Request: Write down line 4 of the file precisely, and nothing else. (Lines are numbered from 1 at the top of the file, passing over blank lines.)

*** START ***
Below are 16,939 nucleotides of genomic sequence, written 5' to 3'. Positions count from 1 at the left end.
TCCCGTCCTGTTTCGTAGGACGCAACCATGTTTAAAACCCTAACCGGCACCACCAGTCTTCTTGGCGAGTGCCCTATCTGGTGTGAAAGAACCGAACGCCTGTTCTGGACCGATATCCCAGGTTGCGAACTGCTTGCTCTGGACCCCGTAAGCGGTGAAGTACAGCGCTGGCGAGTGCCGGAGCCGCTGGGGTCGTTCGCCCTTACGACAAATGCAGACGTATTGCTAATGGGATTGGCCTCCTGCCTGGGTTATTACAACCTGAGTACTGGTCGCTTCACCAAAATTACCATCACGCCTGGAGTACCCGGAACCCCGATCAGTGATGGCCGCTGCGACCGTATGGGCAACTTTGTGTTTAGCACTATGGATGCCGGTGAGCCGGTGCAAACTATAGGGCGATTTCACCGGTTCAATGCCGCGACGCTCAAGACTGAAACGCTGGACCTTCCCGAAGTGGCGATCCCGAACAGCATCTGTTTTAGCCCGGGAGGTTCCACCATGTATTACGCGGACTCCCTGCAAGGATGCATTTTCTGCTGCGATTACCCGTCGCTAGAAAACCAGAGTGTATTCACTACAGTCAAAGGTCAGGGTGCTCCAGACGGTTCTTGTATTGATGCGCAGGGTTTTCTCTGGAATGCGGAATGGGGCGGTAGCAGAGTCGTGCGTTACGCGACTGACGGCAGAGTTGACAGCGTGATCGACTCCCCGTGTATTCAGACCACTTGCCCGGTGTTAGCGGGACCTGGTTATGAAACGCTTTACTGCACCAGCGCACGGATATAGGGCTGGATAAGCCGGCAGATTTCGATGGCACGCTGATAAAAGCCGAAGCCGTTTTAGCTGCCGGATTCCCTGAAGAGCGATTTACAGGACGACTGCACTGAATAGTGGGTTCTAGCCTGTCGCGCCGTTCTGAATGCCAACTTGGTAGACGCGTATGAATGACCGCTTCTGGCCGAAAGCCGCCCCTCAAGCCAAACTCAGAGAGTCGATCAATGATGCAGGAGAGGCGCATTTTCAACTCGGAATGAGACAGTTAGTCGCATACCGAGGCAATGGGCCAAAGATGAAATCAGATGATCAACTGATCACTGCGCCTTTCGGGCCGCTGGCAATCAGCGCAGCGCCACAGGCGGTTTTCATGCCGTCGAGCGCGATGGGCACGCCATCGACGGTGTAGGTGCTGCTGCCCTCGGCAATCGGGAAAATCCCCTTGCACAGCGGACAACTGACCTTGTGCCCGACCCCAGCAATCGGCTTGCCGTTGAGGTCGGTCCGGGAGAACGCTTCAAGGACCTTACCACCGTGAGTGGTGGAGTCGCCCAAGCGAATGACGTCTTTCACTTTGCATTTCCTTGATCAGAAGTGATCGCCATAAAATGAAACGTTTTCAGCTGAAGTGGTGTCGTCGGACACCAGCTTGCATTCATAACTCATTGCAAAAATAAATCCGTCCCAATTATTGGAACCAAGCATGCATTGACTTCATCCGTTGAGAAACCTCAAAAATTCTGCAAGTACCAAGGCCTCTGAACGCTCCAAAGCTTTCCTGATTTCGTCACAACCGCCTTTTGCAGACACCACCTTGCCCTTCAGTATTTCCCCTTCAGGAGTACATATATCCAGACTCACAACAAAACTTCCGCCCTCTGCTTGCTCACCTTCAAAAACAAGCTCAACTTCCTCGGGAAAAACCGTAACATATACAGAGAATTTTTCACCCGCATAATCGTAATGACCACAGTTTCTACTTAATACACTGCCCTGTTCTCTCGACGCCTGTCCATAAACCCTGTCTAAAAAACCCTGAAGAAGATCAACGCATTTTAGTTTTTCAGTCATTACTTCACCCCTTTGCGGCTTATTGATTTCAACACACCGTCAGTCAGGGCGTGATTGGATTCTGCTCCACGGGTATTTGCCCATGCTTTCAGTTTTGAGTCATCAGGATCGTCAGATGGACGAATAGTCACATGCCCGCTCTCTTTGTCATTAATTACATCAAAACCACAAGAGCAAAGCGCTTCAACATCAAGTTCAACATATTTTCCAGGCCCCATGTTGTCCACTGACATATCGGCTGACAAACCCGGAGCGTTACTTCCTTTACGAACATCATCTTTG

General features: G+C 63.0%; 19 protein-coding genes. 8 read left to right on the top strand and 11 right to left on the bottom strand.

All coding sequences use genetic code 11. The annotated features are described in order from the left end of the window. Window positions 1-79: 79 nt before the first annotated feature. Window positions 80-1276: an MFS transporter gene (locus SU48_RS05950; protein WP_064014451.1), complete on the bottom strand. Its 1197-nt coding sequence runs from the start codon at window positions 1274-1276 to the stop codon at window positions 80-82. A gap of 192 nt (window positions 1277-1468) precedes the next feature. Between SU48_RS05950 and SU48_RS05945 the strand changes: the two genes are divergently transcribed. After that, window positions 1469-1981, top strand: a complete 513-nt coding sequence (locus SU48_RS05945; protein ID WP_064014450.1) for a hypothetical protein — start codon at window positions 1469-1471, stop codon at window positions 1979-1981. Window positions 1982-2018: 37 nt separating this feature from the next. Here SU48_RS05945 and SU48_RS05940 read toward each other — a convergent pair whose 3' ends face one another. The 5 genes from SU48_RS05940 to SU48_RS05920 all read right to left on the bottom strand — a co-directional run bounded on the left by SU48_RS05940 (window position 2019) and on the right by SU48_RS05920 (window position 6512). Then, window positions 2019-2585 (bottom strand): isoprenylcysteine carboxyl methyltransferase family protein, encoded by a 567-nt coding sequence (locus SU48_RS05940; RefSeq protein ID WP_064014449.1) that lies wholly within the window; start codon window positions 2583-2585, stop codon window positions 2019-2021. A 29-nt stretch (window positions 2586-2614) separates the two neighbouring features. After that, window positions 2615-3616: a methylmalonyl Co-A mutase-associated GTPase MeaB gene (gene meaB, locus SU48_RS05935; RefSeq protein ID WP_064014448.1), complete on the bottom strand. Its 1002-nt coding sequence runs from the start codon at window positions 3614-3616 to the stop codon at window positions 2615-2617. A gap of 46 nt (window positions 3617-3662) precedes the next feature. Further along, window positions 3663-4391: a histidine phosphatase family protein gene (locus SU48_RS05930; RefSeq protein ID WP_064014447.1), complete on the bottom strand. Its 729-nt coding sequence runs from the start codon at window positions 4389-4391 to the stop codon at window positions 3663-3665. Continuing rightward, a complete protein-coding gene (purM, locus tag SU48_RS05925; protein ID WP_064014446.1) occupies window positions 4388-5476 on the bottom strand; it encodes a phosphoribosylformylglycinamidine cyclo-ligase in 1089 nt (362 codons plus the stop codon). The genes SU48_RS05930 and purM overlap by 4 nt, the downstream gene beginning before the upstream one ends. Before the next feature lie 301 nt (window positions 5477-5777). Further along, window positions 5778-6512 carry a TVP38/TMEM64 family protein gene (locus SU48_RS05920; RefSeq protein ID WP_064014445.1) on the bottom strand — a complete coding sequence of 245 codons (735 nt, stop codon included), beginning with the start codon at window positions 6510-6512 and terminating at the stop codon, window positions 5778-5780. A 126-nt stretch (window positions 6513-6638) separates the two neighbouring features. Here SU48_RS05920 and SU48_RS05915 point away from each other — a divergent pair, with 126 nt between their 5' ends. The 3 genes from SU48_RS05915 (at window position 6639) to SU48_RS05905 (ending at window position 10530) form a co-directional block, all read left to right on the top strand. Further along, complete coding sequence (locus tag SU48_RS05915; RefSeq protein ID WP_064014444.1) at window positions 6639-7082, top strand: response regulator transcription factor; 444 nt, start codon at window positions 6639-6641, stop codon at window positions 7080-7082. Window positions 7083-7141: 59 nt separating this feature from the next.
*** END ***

All coding sequences use genetic code 11. The annotated features are described in order from the left end of the window. Window positions 1-79: 79 nt before the first annotated feature. Window positions 80-1276: an MFS transporter gene (locus SU48_RS05950; protein WP_064014451.1), complete on the bottom strand. Its 1197-nt coding sequence runs from the start codon at window positions 1274-1276 to the stop codon at window positions 80-82. A gap of 192 nt (window positions 1277-1468) precedes the next feature. Between SU48_RS05950 and SU48_RS05945 the strand changes: the two genes are divergently transcribed. After that, window positions 1469-1981, top strand: a complete 513-nt coding sequence (locus SU48_RS05945; protein ID WP_064014450.1) for a hypothetical protein — start codon at window positions 1469-1471, stop codon at window positions 1979-1981. Window positions 1982-2018: 37 nt separating this feature from the next. Here SU48_RS05945 and SU48_RS05940 read toward each other — a convergent pair whose 3' ends face one another. The 5 genes from SU48_RS05940 to SU48_RS05920 all read right to left on the bottom strand — a co-directional run bounded on the left by SU48_RS05940 (window position 2019) and on the right by SU48_RS05920 (window position 6512). Then, window positions 2019-2585 (bottom strand): isoprenylcysteine carboxyl methyltransferase family protein, encoded by a 567-nt coding sequence (locus SU48_RS05940; RefSeq protein ID WP_064014449.1) that lies wholly within the window; start codon window positions 2583-2585, stop codon window positions 2019-2021. A 29-nt stretch (window positions 2586-2614) separates the two neighbouring features. After that, window positions 2615-3616: a methylmalonyl Co-A mutase-associated GTPase MeaB gene (gene meaB, locus SU48_RS05935; RefSeq protein ID WP_064014448.1), complete on the bottom strand. Its 1002-nt coding sequence runs from the start codon at window positions 3614-3616 to the stop codon at window positions 2615-2617. A gap of 46 nt (window positions 3617-3662) precedes the next feature. Further along, window positions 3663-4391: a histidine phosphatase family protein gene (locus SU48_RS05930; RefSeq protein ID WP_064014447.1), complete on the bottom strand. Its 729-nt coding sequence runs from the start codon at window positions 4389-4391 to the stop codon at window positions 3663-3665. Continuing rightward, a complete protein-coding gene (purM, locus tag SU48_RS05925; protein ID WP_064014446.1) occupies window positions 4388-5476 on the bottom strand; it encodes a phosphoribosylformylglycinamidine cyclo-ligase in 1089 nt (362 codons plus the stop codon). The genes SU48_RS05930 and purM overlap by 4 nt, the downstream gene beginning before the upstream one ends. Before the next feature lie 301 nt (window positions 5477-5777). Further along, window positions 5778-6512 carry a TVP38/TMEM64 family protein gene (locus SU48_RS05920; RefSeq protein ID WP_064014445.1) on the bottom strand — a complete coding sequence of 245 codons (735 nt, stop codon included), beginning with the start codon at window positions 6510-6512 and terminating at the stop codon, window positions 5778-5780. A 126-nt stretch (window positions 6513-6638) separates the two neighbouring features. Here SU48_RS05920 and SU48_RS05915 point away from each other — a divergent pair, with 126 nt between their 5' ends. The 3 genes from SU48_RS05915 (at window position 6639) to SU48_RS05905 (ending at window position 10530) form a co-directional block, all read left to right on the top strand. Further along, complete coding sequence (locus tag SU48_RS05915; RefSeq protein ID WP_064014444.1) at window positions 6639-7082, top strand: response regulator transcription factor; 444 nt, start codon at window positions 6639-6641, stop codon at window positions 7080-7082. Window positions 7083-7141: 59 nt separating this feature from the next.